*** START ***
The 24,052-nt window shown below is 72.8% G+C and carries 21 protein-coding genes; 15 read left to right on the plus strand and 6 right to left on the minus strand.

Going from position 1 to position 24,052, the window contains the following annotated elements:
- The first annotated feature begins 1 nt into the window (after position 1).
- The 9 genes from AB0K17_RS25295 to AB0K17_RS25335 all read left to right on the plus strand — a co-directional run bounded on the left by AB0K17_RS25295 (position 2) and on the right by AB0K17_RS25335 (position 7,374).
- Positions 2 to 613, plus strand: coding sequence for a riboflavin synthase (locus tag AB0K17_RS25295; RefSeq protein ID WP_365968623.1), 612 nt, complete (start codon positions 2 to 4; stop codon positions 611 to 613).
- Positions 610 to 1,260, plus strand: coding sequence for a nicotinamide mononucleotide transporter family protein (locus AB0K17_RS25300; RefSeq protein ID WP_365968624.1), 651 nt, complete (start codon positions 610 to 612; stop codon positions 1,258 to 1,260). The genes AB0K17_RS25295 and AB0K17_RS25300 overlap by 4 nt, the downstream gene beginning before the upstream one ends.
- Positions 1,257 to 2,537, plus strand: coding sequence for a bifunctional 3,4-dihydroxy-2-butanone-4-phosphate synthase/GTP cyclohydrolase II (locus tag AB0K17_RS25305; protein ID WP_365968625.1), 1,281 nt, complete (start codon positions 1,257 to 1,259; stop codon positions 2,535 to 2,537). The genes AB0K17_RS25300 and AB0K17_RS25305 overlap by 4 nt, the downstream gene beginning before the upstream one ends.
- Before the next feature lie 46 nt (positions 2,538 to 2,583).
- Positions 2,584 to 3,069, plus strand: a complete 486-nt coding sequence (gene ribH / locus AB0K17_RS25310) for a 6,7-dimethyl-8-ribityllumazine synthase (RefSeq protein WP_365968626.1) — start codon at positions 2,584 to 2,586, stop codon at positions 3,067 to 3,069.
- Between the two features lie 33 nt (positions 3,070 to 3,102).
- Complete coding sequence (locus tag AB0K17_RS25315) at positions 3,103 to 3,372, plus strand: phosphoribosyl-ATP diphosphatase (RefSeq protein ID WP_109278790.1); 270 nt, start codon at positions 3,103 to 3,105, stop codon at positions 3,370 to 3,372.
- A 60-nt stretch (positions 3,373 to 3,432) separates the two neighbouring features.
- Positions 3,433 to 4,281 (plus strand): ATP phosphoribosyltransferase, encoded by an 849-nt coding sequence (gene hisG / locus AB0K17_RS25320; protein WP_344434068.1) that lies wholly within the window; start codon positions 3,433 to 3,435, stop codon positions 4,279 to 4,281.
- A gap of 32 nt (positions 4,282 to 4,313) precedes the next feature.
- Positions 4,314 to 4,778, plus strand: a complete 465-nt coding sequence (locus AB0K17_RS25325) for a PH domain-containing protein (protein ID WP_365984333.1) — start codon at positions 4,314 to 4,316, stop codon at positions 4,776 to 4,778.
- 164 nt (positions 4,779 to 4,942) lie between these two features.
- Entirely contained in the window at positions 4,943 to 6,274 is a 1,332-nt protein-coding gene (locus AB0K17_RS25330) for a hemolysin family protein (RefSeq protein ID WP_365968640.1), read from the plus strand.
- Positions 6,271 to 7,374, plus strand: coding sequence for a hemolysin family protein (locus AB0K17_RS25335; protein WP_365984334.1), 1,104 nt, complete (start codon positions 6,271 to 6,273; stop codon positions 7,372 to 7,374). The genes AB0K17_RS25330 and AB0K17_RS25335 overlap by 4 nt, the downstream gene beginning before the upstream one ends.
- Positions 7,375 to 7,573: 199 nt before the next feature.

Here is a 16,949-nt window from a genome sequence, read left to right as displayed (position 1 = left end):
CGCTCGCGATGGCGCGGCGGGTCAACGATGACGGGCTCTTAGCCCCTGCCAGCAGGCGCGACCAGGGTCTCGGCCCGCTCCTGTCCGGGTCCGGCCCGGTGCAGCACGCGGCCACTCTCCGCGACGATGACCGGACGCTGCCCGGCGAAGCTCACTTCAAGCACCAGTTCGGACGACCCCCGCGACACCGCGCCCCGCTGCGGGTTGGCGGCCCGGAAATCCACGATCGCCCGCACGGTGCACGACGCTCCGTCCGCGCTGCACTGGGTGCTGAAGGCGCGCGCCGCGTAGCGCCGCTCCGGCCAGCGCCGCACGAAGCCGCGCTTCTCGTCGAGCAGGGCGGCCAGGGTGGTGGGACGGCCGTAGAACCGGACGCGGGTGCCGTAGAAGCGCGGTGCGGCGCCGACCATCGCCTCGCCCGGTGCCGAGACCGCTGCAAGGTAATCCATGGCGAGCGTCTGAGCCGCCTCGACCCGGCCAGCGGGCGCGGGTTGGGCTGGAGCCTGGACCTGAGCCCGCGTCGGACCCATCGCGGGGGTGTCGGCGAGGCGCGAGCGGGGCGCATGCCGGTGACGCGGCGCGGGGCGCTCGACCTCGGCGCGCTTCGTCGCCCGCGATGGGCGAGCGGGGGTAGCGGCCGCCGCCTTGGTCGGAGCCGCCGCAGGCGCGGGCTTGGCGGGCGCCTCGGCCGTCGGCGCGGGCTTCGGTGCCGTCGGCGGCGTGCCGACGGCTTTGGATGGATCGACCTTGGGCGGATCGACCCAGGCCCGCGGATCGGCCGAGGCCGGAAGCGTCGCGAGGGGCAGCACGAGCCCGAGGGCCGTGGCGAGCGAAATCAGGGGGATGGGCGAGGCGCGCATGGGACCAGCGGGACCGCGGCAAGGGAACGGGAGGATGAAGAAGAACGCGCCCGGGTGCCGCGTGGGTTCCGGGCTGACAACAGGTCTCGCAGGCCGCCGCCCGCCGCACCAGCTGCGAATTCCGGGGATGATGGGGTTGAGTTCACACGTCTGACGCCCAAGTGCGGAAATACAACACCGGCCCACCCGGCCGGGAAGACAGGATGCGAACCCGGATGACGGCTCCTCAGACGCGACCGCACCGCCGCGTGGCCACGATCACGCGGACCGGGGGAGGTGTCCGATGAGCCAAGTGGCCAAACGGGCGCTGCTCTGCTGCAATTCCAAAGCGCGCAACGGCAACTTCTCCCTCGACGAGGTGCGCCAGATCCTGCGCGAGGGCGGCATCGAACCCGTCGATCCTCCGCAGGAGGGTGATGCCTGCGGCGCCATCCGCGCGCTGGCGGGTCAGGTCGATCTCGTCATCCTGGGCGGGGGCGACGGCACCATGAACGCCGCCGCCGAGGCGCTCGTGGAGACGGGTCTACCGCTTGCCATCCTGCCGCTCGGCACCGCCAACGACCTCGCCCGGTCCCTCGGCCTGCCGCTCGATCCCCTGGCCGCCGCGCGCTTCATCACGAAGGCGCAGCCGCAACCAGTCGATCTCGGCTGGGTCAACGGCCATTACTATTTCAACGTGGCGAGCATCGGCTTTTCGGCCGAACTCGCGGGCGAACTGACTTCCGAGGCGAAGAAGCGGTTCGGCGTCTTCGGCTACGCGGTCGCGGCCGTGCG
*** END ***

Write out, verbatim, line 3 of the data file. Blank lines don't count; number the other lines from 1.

- The first annotated feature begins 1 nt into the window (after position 1).